“Here in the United States we’re now consuming about three gallons of petroleum per person per day. That’s twenty pounds of oil per person per day. We only consume about four pounds of oxygen per person per day. We’re consuming five times more oil each day, here in the United States, than we are oxygen. We’ve become the oil tribe.” ~ Randy Udall
In November 2009, a National Geographic Daily News headline read, “Has the World Already Passed ‘Peak Oil’?” The article quoted the International Energy Agency(IEA)’s World Energy Outlook 2010, which suggested that the world’s conventional oil production likely peaked three years previous—in 2006.
What’s the big deal about Peak Oil?
Post-peak oil production means a number of things. First and foremost, it means less oil. This in itself would not be a big deal if demand was falling accordingly. But demand is rising, driven foremost by China, and that also means higher prices for gasoline, food and even many chemicals used in everyday products, all of which depend upon a steady supply of oil. It also means that a steady supply is no longer guaranteed, even without additional unrest in the Middle East. Unfortunately, unrest is predicted to grow, too, as developed and developing nations compete over dwindling supplies.
In other words… a perfect Peak Oil storm.
Energy price spikes have preceded every major recession since 1970. This is because, as Randy Udall so eloquently states, we have become the “oil tribe.” A barrel of oil is an amazing thing. It is an amazingly concentrated and—at least until recently—cheap way to bottle the equivalent of approximately 10,000 hours of human labor. Like the old joke says, if you can bottle something like that, you can win wars and rule the world. We like to dream that it was “The American Way” that has taken civilization to such heights over the last century. In reality, it was cheap oil.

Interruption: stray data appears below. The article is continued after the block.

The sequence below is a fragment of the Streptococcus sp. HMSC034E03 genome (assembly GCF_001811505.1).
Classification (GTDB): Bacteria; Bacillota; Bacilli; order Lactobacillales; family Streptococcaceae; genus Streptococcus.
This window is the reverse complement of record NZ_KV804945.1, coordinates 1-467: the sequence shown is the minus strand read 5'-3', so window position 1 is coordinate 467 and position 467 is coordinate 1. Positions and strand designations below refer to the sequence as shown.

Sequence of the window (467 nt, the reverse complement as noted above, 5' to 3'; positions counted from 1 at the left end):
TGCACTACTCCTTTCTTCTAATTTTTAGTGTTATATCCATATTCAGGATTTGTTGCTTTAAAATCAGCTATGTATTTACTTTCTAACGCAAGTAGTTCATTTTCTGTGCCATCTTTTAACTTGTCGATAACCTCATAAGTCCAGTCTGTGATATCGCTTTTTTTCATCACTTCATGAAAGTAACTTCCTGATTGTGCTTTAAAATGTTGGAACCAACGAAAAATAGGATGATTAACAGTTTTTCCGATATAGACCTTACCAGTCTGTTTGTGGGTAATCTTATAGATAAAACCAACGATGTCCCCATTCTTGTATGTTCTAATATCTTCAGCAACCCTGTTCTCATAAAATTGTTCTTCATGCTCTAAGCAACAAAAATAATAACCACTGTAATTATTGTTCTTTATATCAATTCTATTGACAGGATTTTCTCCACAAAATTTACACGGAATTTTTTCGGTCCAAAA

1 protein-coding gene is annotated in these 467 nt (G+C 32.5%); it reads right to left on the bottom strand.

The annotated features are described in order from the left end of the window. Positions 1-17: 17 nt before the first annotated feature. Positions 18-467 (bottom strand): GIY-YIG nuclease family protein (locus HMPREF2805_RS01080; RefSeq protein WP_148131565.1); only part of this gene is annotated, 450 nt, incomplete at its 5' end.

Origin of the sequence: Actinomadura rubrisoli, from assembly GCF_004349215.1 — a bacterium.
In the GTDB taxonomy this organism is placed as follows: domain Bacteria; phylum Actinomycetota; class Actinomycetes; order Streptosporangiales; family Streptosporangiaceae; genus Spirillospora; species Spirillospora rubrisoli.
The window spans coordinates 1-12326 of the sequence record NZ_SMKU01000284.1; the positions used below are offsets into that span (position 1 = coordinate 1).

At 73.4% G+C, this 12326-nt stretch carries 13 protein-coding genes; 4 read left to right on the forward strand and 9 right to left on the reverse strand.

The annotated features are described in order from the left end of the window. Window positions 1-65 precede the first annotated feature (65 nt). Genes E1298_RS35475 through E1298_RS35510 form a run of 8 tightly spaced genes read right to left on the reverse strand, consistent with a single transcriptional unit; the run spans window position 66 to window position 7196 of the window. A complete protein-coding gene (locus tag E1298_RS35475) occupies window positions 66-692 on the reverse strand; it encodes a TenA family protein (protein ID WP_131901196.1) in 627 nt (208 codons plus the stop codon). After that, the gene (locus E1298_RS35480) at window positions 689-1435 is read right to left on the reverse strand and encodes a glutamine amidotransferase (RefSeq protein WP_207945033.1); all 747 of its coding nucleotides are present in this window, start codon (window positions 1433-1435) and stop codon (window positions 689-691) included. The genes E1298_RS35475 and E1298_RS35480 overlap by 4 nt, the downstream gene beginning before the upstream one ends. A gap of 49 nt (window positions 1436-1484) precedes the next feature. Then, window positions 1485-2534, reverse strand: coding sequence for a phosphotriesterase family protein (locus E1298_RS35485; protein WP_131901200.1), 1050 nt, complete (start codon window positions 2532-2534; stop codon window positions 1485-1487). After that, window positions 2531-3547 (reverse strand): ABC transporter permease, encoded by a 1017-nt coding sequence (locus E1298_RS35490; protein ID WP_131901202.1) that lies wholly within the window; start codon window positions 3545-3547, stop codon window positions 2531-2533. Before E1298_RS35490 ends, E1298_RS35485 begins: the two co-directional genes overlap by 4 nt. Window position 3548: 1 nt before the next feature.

So, does Peak Oil mean that the sun is setting on progress?
It all depends upon whether we can break ourselves of our oil addiction—and our closely related addictions to other finite-supply fuels such as coal, oil and even uranium, all of which will experience similar peaks.
The alternative to finite fuel supplies and polluting cycles of mine, transport, refine, burn and dispose of toxic residue is, of course, “cleantech” that runs on renewable energy such as wind and solar energy. For all their benefits, these energy sources have drawbacks, too—the most notable being that none of them can approach the energy punch-for-size packed into a barrel of oil. But given the alternatives, I’ll take cleantech. The sun can be rising, not setting, on our civilization.
“I’d put my money on the sun and solar energy. What a source of power! I hope we don’t have to wait until oil and coal run out before we tackle that.” ~Thomas Edison, 1931
by Kyle Crider
Kyle is Manager – Environmental Operations at Ecotech Institute and Education Corporation of America. He holds a Master of Public Administration degree with a double-emphasis in Urban Planning & Policy Analysis. He is also a Leadership in Energy and Environmental Design Accredited Professional, Neighborhood Development (LEED AP ND). He is currently in the Interdisciplinary Engineering Ph.D. Program at the University of Alabama at Birmingham.